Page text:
Plenty of opportunities for a new business model

Manufacturing companies traditionally focused on the transaction. Now the focus shifts to the relationship. The development in which service is no longer a cost but a profit center is called servitization. In this new model, manufacturing companies no longer supply products, but complete solutions, consisting of products as well as complementary services. From consulting, and maintenance to integration, training and optimization. Solutions that moreover can be settled on a price per <fill in>.

Many companies have already started this movement. Examples abound. Rolls-Royce, for example, does not sell overpriced aircraft engines, but charges based on the hours their engine is in operation. With Signify, you don’t buy lamps but light hours. Robot manufacturer KUKA is no longer selling robots, but gluing and welding capacity. Desso provides carpet as a service. Ahrend not only sells furniture, but also provides maintenance, cabling, internal moving services, financing, acoustic advice, ergonomic research and even workplace cleaning.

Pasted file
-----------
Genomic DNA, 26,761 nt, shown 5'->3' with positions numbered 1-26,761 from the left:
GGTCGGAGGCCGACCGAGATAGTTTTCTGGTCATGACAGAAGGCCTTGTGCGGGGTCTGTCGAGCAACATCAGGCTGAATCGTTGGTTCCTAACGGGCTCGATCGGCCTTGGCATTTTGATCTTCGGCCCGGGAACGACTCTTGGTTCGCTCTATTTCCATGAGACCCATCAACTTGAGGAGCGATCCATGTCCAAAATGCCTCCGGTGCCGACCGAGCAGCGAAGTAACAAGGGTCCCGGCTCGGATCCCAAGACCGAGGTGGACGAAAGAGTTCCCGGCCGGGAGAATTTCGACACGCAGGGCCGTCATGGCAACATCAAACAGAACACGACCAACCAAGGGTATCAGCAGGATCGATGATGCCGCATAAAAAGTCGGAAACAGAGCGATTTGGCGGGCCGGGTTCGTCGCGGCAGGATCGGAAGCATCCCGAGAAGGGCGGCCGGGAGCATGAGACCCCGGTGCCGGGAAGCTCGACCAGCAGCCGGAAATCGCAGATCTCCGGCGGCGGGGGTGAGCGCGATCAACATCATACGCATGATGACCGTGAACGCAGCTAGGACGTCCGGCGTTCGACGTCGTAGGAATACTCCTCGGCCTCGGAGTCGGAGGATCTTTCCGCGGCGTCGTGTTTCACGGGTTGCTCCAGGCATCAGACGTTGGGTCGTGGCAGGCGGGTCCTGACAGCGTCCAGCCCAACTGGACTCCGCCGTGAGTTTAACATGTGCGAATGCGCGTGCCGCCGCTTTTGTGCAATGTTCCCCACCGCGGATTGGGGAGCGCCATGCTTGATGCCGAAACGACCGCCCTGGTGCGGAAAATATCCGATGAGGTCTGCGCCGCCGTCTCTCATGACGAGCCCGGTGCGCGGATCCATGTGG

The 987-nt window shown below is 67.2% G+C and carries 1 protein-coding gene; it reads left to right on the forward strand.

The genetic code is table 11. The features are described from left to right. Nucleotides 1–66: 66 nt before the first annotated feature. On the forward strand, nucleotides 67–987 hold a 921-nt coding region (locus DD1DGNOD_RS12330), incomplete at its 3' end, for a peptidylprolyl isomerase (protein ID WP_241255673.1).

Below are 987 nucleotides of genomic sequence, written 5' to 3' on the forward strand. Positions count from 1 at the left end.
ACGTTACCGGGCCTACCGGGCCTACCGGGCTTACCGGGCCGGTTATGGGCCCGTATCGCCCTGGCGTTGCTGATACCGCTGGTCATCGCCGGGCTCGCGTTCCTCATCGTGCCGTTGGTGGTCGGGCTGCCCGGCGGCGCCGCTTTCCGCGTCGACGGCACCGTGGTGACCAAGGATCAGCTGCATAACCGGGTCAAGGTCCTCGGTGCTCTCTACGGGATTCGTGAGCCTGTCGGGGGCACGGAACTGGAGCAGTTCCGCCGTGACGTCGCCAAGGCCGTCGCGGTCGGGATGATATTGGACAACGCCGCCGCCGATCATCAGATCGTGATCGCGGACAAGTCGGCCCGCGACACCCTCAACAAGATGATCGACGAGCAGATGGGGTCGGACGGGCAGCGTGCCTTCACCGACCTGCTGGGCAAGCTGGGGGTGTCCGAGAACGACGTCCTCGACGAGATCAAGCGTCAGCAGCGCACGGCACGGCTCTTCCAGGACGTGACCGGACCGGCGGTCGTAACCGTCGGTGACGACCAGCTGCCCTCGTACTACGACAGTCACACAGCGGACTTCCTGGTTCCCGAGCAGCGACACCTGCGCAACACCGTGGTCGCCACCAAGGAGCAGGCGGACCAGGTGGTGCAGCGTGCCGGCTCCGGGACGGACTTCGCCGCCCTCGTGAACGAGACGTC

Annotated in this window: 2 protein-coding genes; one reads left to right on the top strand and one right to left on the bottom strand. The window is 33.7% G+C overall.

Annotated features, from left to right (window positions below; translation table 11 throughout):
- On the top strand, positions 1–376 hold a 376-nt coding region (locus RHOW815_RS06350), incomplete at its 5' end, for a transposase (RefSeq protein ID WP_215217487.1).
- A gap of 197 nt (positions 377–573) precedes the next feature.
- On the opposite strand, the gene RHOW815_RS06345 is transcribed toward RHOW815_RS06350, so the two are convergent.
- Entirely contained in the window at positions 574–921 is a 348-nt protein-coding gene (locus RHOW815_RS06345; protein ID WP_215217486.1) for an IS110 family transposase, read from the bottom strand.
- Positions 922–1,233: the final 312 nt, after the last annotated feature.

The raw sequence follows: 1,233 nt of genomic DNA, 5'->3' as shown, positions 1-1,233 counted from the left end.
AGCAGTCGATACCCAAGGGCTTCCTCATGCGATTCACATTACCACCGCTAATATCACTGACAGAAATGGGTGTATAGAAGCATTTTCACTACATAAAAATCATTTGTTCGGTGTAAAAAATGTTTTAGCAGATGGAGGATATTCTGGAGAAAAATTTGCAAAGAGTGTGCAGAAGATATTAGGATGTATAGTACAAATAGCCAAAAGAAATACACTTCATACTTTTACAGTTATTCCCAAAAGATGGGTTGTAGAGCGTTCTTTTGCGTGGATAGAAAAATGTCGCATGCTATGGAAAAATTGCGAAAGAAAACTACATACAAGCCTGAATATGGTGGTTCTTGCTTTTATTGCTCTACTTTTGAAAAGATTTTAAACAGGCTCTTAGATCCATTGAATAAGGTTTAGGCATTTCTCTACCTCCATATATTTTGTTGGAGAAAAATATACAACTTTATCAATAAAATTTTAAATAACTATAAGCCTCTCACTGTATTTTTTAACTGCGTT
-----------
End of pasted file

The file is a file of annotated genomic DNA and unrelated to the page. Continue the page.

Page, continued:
Rather a new robot

There has been recent research on the impact of servitization on the manufacturing industry. According to research by NIBC Bank, for example, the average operating profit after depreciation of services at many companies is a factor of 2 to 5 higher than that of products. In the report “Servitization: service is the future of the industry,” ABN AMRO puts it even more starkly: “The main argument for embarking on servitization is the promise of a pot of gold.”

Yet there are companies that are not yet taking advantage of this opportunity. Switching to a new business model is not easy, of course. After all, you have to come up with services that fit your organization and your customers. Investing in technology. Review business processes. You have to move your organization and your people as well as market everything in the right way.